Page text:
Barry Newman's Blog

December 5, 2011

The Agape [Feasts] (part VIII)

Filed under: Agape meals,Christian Community Meals,Love Feasts — barrynewman @ 8:18 pm

Jude 12 and the Early Christian Writings

The one clear thing that connects this text with the writings of the early Fathers etc. is the use of “agape” on its own rather than “agape” linked with a noun.  For example, Ignatius simply refers to “agapen”. Tertullian contrasts “the Greek name of love” with the Latin, “coena” [dinner].  The Epistle of the Apostles refers to “agape” only.  Clement of Alexandria has only to refer to “agape”.  The use of “agape” in these and other texts, in isolation from another noun seems a reasonably clear indication that the Jude 12 text lies behind what came to be the common way of referring to the love meal/dinner/feast of the Christians.  As Stauffer claims (see above), “agape” (in either singular or plural form), in certain contexts, came to have a technical usage.

What cannot be established is that these “love-feasts” mentioned post New Testament carry the same meaning that Jude intended when he wrote “en tais agapais”.  If the proposition is correct that Jude is using irony or even sarcasm, the writers in many or most instances would surely want to have distanced themselves from what Jude was intending to convey anyway!

What did these later writers and those whom they wrote about understand by the use of the word, “agape” in the technical sense of “agape feasts”?  Was it understood by some as encompassing love for the poor?  There are references in the early christian texts to food being distributed to the poor in association with meals enjoyed by believers. (See the Tertullian text above and its reference to helping the needy).  Of course, there is no hint in Jude 12 that the poor are in mind. Was it love for one another that was dominant in their understanding of “love” in the “agape” meals of the post New Testament era? Was there much love displayed? Was it God’s love for them or their love for God that was uppermost in their thinking?  Or in some instances was the “agape” meal seen as simply an enjoyable social event? Surely the answers to these questions would vary depending on the particular meal.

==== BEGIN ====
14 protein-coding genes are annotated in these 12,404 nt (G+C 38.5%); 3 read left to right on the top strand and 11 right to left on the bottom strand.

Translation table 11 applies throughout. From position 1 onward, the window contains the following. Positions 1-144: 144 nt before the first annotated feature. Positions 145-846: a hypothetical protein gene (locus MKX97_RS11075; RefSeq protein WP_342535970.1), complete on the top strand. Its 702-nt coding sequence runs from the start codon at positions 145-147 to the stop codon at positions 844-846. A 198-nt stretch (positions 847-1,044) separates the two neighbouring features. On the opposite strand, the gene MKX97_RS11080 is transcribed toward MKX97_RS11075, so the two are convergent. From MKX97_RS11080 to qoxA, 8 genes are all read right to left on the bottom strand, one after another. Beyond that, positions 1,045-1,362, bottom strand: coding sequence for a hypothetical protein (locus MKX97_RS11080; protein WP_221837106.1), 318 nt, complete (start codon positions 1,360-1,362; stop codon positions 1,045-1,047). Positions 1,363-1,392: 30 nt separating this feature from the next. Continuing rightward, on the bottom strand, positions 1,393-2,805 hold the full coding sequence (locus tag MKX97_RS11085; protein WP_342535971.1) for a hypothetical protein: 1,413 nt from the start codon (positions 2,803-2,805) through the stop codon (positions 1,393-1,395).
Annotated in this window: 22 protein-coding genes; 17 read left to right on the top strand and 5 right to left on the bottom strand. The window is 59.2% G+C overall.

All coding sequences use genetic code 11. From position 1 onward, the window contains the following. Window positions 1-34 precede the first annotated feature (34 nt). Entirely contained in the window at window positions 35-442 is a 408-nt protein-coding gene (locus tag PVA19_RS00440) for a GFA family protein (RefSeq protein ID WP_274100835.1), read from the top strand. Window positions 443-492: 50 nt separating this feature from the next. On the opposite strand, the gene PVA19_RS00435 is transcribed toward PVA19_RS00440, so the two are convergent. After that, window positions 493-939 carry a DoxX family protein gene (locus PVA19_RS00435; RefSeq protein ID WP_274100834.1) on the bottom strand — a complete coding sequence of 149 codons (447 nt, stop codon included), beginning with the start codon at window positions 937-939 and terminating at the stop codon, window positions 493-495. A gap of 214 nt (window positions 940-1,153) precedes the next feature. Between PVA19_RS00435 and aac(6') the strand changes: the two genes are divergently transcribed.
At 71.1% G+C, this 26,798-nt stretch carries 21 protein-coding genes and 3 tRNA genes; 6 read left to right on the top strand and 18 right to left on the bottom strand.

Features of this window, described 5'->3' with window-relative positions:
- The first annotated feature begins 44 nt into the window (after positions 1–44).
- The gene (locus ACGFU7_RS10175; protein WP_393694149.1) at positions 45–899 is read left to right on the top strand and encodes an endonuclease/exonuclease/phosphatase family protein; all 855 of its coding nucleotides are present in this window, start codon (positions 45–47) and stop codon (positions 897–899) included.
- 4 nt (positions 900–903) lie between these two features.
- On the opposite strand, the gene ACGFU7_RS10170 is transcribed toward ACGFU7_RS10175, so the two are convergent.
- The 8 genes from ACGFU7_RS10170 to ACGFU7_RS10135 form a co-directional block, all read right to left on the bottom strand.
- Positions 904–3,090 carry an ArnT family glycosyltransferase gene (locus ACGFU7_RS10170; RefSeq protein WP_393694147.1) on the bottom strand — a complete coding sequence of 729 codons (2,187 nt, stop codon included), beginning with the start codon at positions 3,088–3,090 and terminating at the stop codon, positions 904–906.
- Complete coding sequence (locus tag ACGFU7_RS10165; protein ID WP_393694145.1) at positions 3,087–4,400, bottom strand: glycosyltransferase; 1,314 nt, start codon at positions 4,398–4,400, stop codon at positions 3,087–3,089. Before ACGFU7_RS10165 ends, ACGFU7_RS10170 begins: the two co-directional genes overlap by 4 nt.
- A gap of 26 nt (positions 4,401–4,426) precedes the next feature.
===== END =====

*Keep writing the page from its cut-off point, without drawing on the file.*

Whatever was meant by the “agape” meals in the post New Testament writings it is arguable that Jude 12 ostensibly had a focus on the love that believers were to have towards one another, a love arising out of an appreciation of God’s love for them.  The problem was that genuine brotherly love was not the dominant feature of the meals to which Jude referred.

It is simply not possible to ascertain how the the “agape” meals of the early post New Testament christians reflected anything of the meals referred to in Jude.  One small part of the reality may be that while the post New Testament meals seem to have had a certain formality about them, the “agape” meals that Jude refers to may have had little formality or structure to them at all.  We cannot know one way or another.

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